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Category Archives: Indus Valley Civilization

Fundaments of curry found in Indus Valley Civilization

Turmeric (Curcuma longa)
(CC by J.M. Garg)
[Updated on Feb 8th, based on details arisen in the discussion, see comments]

While modern curry is an amalgamation of many influences some of its foundations may have been used already in the South Asian Chalcolithic and Bronze Age civilization (contemporary of ancient Egypt for example), known variedly as Indus Valley Civilization (IVC) or Harappan culture. 

Key curry ingredients, namely turmeric and ginger, have now been found in pot and cow teeth remains from the impressive South Asian first civilization, suggesting that the fundamentals of modern Indian cuisine were already there some 5000 years ago.

A carbonized garlic clover was also found. Garlic is another key component of curry.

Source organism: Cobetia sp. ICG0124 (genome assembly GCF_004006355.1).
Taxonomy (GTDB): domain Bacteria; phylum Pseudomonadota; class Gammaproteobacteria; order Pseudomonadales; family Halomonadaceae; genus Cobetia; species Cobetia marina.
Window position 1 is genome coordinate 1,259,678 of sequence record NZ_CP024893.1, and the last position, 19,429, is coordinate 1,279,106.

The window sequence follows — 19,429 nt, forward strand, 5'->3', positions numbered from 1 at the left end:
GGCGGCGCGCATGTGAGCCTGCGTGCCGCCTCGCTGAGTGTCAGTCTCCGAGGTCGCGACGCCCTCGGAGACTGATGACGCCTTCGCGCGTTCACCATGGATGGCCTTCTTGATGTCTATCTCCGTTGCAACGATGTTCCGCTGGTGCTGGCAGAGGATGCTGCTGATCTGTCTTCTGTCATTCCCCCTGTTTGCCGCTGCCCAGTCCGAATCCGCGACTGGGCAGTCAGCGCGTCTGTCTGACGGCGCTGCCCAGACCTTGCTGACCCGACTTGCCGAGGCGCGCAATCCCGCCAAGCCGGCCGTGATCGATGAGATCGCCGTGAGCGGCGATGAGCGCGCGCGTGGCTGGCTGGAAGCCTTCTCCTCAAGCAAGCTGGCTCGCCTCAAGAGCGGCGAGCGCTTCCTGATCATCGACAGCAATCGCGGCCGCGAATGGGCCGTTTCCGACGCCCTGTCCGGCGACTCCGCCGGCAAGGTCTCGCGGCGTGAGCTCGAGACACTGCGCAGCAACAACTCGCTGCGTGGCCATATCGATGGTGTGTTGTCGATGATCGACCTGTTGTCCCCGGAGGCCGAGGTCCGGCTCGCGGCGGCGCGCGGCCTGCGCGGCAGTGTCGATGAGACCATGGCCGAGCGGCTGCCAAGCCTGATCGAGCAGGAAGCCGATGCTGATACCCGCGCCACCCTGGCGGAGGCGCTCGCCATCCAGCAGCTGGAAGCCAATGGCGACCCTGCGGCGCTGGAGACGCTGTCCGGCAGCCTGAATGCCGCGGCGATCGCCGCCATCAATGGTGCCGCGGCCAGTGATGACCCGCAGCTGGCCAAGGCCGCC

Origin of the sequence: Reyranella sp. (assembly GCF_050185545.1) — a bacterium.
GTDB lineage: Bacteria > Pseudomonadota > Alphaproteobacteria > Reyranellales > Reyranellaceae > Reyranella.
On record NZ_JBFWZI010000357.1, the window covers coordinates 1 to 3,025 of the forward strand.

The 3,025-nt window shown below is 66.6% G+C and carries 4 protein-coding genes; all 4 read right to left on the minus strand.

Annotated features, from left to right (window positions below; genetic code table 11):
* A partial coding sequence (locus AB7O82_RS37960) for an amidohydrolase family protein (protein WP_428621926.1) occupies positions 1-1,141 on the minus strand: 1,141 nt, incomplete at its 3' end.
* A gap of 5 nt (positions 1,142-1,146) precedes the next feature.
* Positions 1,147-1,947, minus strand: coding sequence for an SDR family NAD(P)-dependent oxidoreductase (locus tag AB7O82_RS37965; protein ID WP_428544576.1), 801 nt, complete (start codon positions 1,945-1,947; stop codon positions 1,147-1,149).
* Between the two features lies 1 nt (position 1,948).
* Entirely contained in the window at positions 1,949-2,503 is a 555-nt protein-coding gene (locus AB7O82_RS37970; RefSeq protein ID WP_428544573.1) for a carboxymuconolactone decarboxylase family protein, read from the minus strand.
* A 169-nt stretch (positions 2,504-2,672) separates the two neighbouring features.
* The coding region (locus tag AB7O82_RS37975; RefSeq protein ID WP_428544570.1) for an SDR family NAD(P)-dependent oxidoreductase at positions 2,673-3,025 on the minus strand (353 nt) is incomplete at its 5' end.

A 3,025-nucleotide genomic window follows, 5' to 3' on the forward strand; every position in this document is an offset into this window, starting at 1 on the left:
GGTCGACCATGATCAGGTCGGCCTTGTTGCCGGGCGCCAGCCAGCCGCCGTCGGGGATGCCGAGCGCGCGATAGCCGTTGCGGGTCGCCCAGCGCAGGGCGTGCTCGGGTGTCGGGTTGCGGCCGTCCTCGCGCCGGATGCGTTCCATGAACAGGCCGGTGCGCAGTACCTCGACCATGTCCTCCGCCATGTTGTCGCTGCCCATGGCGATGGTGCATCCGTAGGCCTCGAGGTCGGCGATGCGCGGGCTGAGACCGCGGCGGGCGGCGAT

An interesting revelation is that rice grains were among the findings, indicating that the farming of this oriental cereal had already reached India by c. 2500 BCE and was popular enough to make it not just to the modern rice-farming regions of East and South India but also as far as Pakistan.

Source: Slate (via Pileta).
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Climate change dried up the Sarasvati sending Harappans eastward to the Ganges

Before and after
That’s what new research seems to claim: before c. 1900 BCE there was a stable moonson on the Thar Desert feeding what is now known as Ghaggar-Hakra River (seasonal) but mythologically referred to as Sarasvati River (a major hub of the Indus Valley Civilization or Harappa culture).
This, according to the researchers of Woods Hole Oceanographic Institution (WHOI) caused that people already living in the banks of that river had to emigrate eastwards towards the Ganges, where monsoons were still stable but where the fertility was not good enough to support large cities as in the West.
Source and more details at the press release and at WHOI.

See also: Dispatches from Turtle Island (Andrew has a nice review of some of the wider implications).